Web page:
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Alex Frecon '05 Plays Hockey in North Korea

Friday, June 30, 2017

Alex Frecon ’05 is known for his creativity in the advertising world. As a copywriter at the Fallon ad agency in Minneapolis and writer/producer of viral videos on his own, he is never short of ideas.

But when he saw a Reddit story about representing the U.S. in a hockey summit in North Korea, few people would have ever imagined it would become a reality.

“When I saw this trip to North Korea, I thought, ‘This is a cross between two things that I love – one being hockey and the other being adventures,” says Frecon. “I asked a bunch of questions (over the course of a month he had exchanged 72 emails with the coordinating agency) and just said, ‘OK, I’m going to do this.’”

Frecon joined the hockey team representing the U.S., which was sponsored by Howe International Friendship League (HIFL). According to their website, HIFL is a series of international events with the simple objectives of promoting goodwill and building friendship between cultures around the world through the power of sport, as well as supporting sport programs for athletes with intellectual disabilities.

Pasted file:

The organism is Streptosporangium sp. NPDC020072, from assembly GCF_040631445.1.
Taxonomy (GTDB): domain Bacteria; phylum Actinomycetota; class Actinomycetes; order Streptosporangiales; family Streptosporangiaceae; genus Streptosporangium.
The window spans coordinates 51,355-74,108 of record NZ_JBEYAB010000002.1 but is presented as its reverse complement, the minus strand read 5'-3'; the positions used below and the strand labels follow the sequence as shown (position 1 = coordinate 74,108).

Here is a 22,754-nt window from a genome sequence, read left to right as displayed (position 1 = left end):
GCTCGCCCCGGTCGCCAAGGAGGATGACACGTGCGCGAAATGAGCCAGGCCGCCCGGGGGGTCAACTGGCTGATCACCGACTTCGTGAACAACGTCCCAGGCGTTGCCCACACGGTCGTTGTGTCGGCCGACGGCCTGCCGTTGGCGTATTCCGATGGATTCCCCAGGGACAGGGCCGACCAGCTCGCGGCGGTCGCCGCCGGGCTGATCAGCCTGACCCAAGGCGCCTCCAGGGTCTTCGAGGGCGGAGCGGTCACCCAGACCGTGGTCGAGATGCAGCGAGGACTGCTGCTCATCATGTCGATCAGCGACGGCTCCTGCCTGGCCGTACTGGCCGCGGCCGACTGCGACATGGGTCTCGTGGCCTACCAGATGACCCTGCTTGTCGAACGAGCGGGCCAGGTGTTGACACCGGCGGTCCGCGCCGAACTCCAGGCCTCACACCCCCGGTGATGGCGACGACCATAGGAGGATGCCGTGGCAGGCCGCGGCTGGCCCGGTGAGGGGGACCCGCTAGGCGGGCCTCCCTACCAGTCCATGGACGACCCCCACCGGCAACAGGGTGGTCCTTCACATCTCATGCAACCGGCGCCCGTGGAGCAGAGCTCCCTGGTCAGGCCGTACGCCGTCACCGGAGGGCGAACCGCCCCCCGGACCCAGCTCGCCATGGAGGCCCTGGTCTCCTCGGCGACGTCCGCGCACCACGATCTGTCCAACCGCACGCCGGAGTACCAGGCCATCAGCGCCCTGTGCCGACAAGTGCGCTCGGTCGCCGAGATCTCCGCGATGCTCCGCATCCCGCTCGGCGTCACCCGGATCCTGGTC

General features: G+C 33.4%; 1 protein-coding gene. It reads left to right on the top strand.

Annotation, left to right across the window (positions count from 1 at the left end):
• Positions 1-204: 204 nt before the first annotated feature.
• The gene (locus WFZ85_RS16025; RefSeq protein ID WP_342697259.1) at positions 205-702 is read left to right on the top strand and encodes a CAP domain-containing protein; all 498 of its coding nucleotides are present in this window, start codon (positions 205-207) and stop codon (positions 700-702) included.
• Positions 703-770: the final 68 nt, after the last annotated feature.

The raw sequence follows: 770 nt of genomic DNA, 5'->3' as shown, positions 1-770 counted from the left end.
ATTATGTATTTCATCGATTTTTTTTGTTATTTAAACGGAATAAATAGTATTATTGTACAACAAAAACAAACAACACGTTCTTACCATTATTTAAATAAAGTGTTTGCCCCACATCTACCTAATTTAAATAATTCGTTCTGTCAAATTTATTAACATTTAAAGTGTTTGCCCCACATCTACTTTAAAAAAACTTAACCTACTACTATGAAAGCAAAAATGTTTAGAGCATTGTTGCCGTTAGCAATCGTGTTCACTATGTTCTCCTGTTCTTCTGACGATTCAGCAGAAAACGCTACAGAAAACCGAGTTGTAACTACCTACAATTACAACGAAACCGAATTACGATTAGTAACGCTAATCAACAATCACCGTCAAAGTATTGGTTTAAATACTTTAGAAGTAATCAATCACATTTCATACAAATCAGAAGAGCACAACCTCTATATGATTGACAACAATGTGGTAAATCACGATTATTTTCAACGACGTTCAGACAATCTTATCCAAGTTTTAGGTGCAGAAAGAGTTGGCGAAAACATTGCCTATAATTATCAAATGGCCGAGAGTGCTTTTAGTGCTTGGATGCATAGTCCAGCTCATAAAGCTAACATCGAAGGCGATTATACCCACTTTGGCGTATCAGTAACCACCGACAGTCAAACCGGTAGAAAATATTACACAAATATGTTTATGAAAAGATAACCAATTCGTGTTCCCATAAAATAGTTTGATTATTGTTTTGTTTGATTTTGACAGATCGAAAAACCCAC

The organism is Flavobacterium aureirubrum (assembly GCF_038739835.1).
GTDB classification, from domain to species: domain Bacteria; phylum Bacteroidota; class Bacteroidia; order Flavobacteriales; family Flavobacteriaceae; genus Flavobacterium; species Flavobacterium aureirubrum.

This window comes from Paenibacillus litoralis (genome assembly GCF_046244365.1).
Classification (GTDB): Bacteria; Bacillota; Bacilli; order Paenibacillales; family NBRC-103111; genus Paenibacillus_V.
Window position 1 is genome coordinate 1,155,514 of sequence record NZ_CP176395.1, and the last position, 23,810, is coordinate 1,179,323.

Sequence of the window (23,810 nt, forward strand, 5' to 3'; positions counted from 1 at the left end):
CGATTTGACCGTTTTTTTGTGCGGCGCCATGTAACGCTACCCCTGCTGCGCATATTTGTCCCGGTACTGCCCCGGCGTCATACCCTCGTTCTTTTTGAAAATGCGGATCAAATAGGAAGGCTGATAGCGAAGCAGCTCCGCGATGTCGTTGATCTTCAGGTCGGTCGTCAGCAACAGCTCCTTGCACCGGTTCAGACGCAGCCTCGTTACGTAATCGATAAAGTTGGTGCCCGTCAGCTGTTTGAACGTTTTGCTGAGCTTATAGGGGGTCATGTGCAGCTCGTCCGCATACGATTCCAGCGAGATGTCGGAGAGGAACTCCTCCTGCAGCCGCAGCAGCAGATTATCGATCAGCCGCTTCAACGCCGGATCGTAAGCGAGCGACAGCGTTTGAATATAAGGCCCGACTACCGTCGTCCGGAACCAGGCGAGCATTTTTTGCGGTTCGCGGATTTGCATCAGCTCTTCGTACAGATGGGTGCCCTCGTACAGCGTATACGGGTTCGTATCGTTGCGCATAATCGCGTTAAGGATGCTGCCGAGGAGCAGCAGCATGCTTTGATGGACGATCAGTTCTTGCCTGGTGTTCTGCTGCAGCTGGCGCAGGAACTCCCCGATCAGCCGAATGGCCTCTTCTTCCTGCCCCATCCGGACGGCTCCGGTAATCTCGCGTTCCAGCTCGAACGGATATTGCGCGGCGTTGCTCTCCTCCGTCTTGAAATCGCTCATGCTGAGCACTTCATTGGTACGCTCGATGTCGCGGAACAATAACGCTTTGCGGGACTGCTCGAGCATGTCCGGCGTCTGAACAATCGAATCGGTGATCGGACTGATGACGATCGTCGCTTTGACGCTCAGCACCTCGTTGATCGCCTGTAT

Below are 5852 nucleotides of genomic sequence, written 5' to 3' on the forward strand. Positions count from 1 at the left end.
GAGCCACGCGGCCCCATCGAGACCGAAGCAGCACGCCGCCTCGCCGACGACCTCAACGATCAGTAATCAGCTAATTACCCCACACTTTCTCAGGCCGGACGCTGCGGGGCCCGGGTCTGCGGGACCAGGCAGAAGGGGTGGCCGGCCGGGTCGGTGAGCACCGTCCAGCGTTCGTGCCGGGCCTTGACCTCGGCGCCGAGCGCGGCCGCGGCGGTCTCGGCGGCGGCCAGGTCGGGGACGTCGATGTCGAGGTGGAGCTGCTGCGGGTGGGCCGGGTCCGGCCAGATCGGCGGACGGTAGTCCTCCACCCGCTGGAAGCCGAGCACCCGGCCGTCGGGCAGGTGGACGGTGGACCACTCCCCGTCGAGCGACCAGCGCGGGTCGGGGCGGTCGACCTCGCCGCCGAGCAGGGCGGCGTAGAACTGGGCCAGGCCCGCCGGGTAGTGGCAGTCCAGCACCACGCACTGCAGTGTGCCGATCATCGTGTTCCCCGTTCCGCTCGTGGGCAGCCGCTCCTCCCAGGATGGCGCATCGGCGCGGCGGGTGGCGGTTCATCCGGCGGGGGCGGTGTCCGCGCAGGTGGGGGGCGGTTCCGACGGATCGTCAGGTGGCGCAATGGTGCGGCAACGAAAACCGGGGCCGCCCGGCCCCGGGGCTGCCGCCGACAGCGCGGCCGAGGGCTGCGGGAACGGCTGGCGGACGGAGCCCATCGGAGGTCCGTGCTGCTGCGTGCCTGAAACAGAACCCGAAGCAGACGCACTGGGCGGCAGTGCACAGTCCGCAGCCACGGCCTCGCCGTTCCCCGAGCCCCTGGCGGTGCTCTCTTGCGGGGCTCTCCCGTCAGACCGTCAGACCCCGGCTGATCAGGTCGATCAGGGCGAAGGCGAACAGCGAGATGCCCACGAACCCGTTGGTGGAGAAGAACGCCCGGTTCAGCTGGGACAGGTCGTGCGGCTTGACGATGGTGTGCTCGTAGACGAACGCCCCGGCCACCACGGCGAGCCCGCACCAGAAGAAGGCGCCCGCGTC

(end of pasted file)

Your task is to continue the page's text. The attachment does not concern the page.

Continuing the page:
While Frecon isn’t a professional hockey player for his career, his love of the game drew him to participate.

“The whole draw for me was knowing that I’d be playing against players who are really good but also the intangible of – like any athlete’s pipe dream – playing for a team that represents their country,” says Frecon.

Throughout the trip, he documented his experience on video and returned with a story to tell – although sharing the story through video wasn’t his original intent.

“I actually didn’t have any concrete plans to go there and make a video,” remarks Frecon. “The reason I made the video was because, when I got there, I was struck by how normal, polite, and kind the people were.”

Frecon readily admits that he experienced life as a tourist during his visit but still felt as if he saw authenticity in the people he encountered.

“I fully expected it to be this place where everyone I talked to was suspicious of me and wouldn’t open up or be friendly but it was completely the opposite,” adds Frecon. “Kids are waving to you on the street and saying “hello” in the little English they speak. It instilled in me this idea that where you are from doesn’t define who you are. You’re a human being wherever you are.”

Frecon’s video, which can be found on his website at has been viewed more than 100,000 times.